Google Drive is no more or less safe than any other web-based service with a single logon. Your company must decide for itself whether it is willing to put the data online (albeit behind Google's authentication)
At the very least, I'd recommend that
- 2-factor authentication is used
- Any data travelling outside the organisation is encrypted.
Google Drive is presumably fairly secure, but as we saw with iCloud, people can (and do) sometimes get access to systems they shouldn't be able to access.
One piece of advice a tutor at university gave me was:
Treat anything that isn't behind your firewall as though it was on a USB pen you'd just left on a train
Meaning: assume that it may fall into the wrong hands, and ensure that you've taken sufficient precautions to make it useless to them.
(In fact, I'm a fan of treating things that are behind my firewall the same...)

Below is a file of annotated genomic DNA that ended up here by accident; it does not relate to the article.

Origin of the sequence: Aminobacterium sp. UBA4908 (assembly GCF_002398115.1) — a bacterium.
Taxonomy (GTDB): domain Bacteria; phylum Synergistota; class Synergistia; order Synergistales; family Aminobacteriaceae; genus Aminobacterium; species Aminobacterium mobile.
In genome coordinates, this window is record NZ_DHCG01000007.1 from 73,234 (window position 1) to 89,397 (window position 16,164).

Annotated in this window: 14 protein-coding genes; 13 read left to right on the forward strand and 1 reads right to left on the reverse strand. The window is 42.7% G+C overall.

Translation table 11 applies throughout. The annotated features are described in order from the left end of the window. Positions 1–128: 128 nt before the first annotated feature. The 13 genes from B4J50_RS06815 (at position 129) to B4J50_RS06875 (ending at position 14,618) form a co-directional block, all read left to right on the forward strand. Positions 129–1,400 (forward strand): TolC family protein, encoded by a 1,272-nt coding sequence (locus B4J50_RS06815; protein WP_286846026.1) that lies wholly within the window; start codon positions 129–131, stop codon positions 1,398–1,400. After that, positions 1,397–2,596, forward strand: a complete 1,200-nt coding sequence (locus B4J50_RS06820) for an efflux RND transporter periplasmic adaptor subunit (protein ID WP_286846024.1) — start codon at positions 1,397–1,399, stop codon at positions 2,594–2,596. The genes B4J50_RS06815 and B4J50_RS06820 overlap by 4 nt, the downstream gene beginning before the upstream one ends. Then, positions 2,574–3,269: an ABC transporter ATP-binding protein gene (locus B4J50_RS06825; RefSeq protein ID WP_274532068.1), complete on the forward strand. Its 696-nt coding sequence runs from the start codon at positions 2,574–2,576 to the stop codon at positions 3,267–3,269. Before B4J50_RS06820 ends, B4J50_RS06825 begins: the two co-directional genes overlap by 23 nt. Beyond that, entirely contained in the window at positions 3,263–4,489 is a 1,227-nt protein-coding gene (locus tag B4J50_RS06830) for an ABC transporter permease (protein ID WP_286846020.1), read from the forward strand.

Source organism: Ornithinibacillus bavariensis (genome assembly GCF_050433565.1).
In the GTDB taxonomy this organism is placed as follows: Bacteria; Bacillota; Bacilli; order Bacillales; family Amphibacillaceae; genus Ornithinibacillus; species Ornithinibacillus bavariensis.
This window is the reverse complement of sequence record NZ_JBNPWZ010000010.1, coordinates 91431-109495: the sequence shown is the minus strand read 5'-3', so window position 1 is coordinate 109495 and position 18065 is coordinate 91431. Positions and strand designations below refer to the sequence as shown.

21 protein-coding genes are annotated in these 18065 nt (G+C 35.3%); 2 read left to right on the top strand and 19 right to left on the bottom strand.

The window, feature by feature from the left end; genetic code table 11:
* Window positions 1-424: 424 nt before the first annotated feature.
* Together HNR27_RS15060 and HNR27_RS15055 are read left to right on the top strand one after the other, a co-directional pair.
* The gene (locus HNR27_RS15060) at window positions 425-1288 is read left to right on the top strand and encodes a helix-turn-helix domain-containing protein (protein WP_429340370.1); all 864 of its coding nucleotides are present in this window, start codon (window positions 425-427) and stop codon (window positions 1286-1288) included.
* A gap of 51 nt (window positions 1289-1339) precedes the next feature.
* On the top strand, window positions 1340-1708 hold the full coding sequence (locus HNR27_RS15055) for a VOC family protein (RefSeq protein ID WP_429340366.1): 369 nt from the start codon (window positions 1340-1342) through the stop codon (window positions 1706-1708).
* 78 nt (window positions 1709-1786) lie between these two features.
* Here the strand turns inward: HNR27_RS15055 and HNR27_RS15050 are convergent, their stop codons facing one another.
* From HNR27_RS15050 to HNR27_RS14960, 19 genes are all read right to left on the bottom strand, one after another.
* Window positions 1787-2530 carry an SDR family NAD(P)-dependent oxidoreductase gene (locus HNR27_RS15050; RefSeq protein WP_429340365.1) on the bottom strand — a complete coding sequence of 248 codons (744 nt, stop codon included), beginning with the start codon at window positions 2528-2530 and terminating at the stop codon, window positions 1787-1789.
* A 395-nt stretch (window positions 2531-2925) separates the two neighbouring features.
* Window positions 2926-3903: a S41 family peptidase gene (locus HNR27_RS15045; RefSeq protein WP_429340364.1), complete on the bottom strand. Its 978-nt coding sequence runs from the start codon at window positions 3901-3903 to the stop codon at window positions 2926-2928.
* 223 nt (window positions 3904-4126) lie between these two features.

To add to the "liability" question:
This is mostly a matter of what is stated in the contracts, agreements (EULA or ToS etc) etc between you and Google, and potentially you and any third parties who the data belongs to. Note that this doesn't just include clients/customers, it also includes your staff, if you are storing their personally identifiable information in the cloud - so this could not only cause financial issues, but also destroy employee trust if there is a breach! Your bank may also refuse to reimburse any money lost if bank details are stored in the cloud, as this could be considered negligence.
In general, though: unless specifically stated, at least some liability will always remain with you. Some liability may or may not fall upon Google for data breaches etc, but this will depend on the agreement. You will still be liable for any third party data, however, in as much as you have chosen to entrust it to a third party.
If there was a data breach, it would then become a (likely very long and drawn out!) legal question, and would revolve around whether either Google or yourself were negligent, the nature of your agreement, and whether you both took any and all reasonable steps to protect that data.
I think the crux of your question is "Will Google take responsibility for the security of data on Google Drive" to which the answer is "No, probably not". But I am not a lawyer, nor do I play one on TV.